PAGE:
A U.S. Customs and Border Protection officer gives instructions to migrants on International Bridge 1 on Sept. 17, 2019, as they depart Nuevo Laredo, Mexico. (Fernando Llano | The Associated Press)

U.S. Customs and Border Protection officials are sending roughly 600 officers to ports of entry in Laredo and the Rio Grande Valley, U.S. Rep. Henry Cuellar, D-Laredo, said Friday.

During a call with the media, the congressman gave updates on the issues affecting the border, including operational changes at ports of entry, what Cuellar characterized as a “surge” in apprehensions at the border, to name a few.

Cuellar said that beginning this week, non-essential travelers should expect delays at ports of entry.

Cuellar said CBP is adjusting operations at select ports of entry to help with the reduction of “movement” of non-essential travelers. When asked specifically when these changes would go into effect, Cuellar said the changes should be in effect beginning Friday.

Most notably, the congressman said non-essential travelers, both U.S. Citizens and legal permanent residents, should likely expect delays at the border beginning this week.

In an effort to help with this change in operations, the congressman said that 600 CBP officers; a majority of them from airports around the country, will be sent to multiple ports of entry in Laredo and Rio Grande Valley.

In late March, in an effort to protect its personnel amid the growing concern over COVID-19, local CBP representatives said agents would change how they operated with regard to the apprehension of migrants out in the field.

Agents who encounter people attempting to enter the country without authorization between ports of entry will process them at a mobile processing unit out in the field, and immediately expel them from the country through the nearest port of entry.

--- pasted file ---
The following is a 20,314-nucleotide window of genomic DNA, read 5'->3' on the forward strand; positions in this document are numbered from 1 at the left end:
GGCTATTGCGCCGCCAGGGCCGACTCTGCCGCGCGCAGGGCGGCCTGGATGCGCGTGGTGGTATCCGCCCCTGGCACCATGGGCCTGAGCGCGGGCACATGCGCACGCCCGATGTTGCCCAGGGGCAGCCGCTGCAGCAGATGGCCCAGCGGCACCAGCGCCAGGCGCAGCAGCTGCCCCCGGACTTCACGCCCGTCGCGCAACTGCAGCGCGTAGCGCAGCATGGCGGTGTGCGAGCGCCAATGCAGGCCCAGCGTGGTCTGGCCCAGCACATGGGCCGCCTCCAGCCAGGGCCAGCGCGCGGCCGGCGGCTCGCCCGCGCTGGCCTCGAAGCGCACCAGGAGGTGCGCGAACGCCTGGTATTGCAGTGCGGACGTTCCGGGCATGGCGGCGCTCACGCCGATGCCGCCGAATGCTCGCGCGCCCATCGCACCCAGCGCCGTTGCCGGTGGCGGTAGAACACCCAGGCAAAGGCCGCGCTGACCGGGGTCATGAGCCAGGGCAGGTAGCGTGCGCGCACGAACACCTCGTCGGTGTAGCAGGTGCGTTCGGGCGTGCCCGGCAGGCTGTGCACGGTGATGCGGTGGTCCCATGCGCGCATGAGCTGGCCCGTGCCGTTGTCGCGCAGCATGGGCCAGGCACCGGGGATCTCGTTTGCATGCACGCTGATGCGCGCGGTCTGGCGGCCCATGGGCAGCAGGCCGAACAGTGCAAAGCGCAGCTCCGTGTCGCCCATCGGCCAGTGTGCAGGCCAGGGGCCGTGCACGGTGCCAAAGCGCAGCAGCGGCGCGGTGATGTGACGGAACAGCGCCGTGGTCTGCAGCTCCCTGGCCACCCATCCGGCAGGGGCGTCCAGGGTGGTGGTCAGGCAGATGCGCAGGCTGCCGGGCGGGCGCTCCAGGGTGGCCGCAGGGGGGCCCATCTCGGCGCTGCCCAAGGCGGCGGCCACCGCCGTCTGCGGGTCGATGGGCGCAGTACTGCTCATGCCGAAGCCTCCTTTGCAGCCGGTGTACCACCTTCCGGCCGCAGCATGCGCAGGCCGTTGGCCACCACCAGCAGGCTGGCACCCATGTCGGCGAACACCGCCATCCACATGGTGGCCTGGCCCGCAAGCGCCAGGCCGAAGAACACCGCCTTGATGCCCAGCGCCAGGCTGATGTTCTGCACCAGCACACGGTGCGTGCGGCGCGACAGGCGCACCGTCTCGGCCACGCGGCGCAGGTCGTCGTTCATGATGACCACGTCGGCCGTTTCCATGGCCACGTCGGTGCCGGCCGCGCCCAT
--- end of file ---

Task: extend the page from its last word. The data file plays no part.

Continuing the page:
Weeks ago, Acting CBP commissioner Mark A. Morgan praised Title 42 expulsions as a “game-changer,” for the health and safety of its personnel. Morgan also said 10 CBP personnel had died as a result of contracting the virus.

Cuellar said another reason for the deployment of 600 officers is available personnel.

He said that although the Title 42 expulsions have alleviated personnel issues because fewer migrants are being placed in CBP or Border Patrol detention centers; roughly 1,200 CBP officers are currently active positive for COVID-19 or quarantined due to COVID-19.

Cuellar said roughly $21 million in appropriations, which was approved earlier this month, will be used to house, and feed the additional personnel at local hotels at the aforementioned locations; and will be paying them through the end of the fiscal year 2020, which ends on Sept. 30, 2020.

A pedestrian wearing a protective mask prepares to cross into Mexico at the McAllen Hidalgo International Bridge, on March 20 in Hidalgo. (Eric Gay | The Associated Press)

He said roughly two-thirds, or roughly 400 of the 600 officers would be placed in the RGV, while the remaining third would be placed in Laredo. Cuellar said these officers have already been sent to their respective assignments.

Cuellar discussed his call with CBP officials Thursday, which detailed changing demographics of those who are being apprehended around ports of entry.

Cuellar said the demographics have changed from the last several years; which saw an uptick in family units and unaccompanied minor children being apprehended in large numbers; to now, with Title 42 expulsions making an impact on who is being immediately departed.

The congressman said now Mexican adult men are the ones who are predominately being apprehended at the border — a return to the trend of apprehensions in the 2000s.

The number of families and unaccompanied children has dwindled after seeing a surge in FY19, when Central American families began surrendering at and around ports of entry on the U.S.-Mexican border.

Of the more than 38,000 encounters CBP made in July, nearly 90% or 33,398 were encounters of single male adults, the statistics show.